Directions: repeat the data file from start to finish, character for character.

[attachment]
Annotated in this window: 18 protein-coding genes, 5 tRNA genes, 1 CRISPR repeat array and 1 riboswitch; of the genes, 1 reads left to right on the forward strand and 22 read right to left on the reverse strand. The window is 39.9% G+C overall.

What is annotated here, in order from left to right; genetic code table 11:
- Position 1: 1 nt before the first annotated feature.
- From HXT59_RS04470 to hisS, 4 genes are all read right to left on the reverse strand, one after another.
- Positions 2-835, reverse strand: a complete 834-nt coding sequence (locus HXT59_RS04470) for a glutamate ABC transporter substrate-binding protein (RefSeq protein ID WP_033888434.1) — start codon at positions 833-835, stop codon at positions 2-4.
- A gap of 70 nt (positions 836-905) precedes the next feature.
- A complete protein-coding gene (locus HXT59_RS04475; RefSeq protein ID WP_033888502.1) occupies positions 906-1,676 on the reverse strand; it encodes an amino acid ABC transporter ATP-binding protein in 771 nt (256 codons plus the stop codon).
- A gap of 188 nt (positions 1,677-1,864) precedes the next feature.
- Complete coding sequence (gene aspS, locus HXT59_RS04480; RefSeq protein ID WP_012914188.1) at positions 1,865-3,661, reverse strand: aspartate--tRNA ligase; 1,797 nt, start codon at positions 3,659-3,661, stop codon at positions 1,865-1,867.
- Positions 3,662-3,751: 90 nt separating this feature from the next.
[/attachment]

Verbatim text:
Annotated in this window: 18 protein-coding genes, 5 tRNA genes, 1 CRISPR repeat array and 1 riboswitch; of the genes, 1 reads left to right on the forward strand and 22 read right to left on the reverse strand. The window is 39.9% G+C overall.

What is annotated here, in order from left to right; genetic code table 11:
- Position 1: 1 nt before the first annotated feature.
- From HXT59_RS04470 to hisS, 4 genes are all read right to left on the reverse strand, one after another.
- Positions 2-835, reverse strand: a complete 834-nt coding sequence (locus HXT59_RS04470) for a glutamate ABC transporter substrate-binding protein (RefSeq protein ID WP_033888434.1) — start codon at positions 833-835, stop codon at positions 2-4.
- A gap of 70 nt (positions 836-905) precedes the next feature.
- A complete protein-coding gene (locus HXT59_RS04475; RefSeq protein ID WP_033888502.1) occupies positions 906-1,676 on the reverse strand; it encodes an amino acid ABC transporter ATP-binding protein in 771 nt (256 codons plus the stop codon).
- A gap of 188 nt (positions 1,677-1,864) precedes the next feature.
- Complete coding sequence (gene aspS, locus HXT59_RS04480; RefSeq protein ID WP_012914188.1) at positions 1,865-3,661, reverse strand: aspartate--tRNA ligase; 1,797 nt, start codon at positions 3,659-3,661, stop codon at positions 1,865-1,867.
- Positions 3,662-3,751: 90 nt separating this feature from the next.